Australia: Tyrrell 'among hardest cases' to solve - PressFrom - Australia

AustraliaTyrrell 'among hardest cases' to solve

05:07  07 august  2019
05:07  07 august  2019 Source:

Gary Jubelin pleads not guilty to illegal recordings during William Tyrrell investigation

Gary Jubelin pleads not guilty to illegal recordings during William Tyrrell investigation The high-profile detective has been charged with making illegal recordings during the investigation into the disappearance of William Tyrrell.

Investigator in William Tyrrell case reveals a new search is being undertaken in an official statement. The burnt-out car wreck could hold the key to solving the mystery. - by Nikki Black. New hope has been thrust onto the disappearance of William Tyrrell , with police claiming to have

William Tyrrell (born 26 June 2011) is an Australian boy who disappeared at the age of 3 from Kendall, New South Wales, on 12 September 2014.

Tyrrell 'among hardest cases' to solve © AAP Images The five-year police investigation to find William Tyrrell is under the microscope at a Sydney inquest into the three-year-old's disappearance.

The absence of eyewitnesses and forensic evidence makes the investigation into William Tyrrell's suspected abduction among the hardest cases in the world to solve, a Sydney inquest has been told.

William was three years old when he vanished from his foster grandmother's property at Kendall on NSW's mid north coast in September 2014.

The inquest into his disappearance resumed on Wednesday and was told police have no fixed conclusions about what happened to the boy.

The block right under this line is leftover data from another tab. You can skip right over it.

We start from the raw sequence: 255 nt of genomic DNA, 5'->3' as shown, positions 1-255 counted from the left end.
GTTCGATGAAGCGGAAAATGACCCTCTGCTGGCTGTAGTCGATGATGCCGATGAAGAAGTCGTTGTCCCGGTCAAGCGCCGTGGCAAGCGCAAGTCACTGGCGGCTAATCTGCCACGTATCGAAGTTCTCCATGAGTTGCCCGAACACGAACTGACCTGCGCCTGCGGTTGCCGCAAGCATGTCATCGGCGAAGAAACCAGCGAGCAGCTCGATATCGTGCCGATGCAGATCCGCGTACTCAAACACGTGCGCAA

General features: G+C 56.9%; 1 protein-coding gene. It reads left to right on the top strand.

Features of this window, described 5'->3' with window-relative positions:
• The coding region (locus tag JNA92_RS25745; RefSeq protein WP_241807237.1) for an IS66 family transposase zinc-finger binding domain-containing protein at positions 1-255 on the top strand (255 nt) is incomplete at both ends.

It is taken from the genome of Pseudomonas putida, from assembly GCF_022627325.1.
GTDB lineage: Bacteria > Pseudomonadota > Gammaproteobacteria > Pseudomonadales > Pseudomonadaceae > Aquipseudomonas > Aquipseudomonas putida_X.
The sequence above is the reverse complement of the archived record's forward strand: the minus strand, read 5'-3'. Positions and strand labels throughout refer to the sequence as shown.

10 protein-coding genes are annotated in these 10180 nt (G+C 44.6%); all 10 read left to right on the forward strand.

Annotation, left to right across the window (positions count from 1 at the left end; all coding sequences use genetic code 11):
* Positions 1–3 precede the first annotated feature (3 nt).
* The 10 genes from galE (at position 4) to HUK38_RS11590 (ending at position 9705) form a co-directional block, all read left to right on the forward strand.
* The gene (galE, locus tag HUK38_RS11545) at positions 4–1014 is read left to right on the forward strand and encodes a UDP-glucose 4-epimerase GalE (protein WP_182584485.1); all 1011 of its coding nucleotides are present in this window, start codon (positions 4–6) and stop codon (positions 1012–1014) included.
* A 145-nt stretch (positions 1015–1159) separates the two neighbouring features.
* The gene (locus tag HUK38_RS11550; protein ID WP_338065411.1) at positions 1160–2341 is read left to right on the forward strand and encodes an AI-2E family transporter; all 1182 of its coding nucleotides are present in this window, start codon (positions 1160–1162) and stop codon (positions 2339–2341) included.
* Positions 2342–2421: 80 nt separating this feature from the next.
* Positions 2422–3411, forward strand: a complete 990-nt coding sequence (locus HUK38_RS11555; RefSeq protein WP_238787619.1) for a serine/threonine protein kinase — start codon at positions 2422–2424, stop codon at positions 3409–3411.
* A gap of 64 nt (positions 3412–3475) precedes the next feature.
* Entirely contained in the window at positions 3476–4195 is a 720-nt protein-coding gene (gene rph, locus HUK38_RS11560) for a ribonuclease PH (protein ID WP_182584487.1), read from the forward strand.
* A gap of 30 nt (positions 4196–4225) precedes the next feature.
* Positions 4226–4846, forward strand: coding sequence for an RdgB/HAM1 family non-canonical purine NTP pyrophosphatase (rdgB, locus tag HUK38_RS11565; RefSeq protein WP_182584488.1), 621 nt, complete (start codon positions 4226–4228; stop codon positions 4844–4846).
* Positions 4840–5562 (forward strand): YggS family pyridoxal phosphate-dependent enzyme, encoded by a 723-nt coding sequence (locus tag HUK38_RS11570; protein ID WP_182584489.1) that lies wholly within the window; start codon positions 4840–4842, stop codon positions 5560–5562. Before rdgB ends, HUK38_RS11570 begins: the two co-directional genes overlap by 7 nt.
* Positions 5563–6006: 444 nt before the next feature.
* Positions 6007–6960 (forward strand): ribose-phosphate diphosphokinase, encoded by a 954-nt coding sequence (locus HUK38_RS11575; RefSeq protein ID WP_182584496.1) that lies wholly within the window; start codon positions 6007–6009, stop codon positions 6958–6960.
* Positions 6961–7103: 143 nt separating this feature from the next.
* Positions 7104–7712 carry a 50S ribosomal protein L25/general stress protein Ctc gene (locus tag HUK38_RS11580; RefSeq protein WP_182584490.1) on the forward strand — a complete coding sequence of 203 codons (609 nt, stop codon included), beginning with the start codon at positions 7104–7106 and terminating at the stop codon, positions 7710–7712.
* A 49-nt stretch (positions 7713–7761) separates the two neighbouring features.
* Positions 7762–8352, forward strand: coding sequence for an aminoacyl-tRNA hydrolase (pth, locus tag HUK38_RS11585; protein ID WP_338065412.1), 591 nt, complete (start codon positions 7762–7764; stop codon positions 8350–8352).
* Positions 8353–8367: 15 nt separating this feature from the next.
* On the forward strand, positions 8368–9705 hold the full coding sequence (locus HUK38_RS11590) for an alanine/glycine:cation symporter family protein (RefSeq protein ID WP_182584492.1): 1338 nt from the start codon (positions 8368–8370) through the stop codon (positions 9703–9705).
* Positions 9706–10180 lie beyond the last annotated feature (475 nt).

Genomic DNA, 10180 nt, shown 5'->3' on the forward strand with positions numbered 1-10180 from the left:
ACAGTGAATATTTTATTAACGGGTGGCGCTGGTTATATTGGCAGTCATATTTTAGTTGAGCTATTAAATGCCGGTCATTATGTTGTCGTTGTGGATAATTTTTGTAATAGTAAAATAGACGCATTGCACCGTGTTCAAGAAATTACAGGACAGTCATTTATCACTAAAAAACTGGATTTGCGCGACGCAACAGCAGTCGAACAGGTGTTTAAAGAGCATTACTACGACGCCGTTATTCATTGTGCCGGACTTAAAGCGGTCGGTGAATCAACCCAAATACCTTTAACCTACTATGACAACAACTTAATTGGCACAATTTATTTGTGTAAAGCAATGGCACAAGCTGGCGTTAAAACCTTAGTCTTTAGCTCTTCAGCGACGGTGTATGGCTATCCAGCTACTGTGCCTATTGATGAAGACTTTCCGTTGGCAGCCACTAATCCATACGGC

Police remain hopeful they can solve the case but there are no eyewitnesses and no forensic evidence, counsel assisting the coroner Gerard Craddock SC said.

"Worldwide, these cases have proven the most difficult to solve," he said in his opening address.

He stressed any suggestion that those called to give evidence were suspects is "simply wrong".

"This is an inquest and not a criminal trial," he said.

The inquest continues.

The persons of interest who will give evidence at William Tyrrell inquest.
A total of 52 names are set to be called to give evidence at the inquest into the disappearance and suspected death of William Tyrrell. Among them will be persons of interest Tony Jones and Bill Spedding, and it is believed another person of interest, who has not been named, will also be called. Paul Savage, who lived over the road from the property where William vanished, will also be called. He has not been named as a person of interest, and A Current Affair does not suggest he is. © A Current Affair William Tyrrell was just three years old when he disappeared in 2014.

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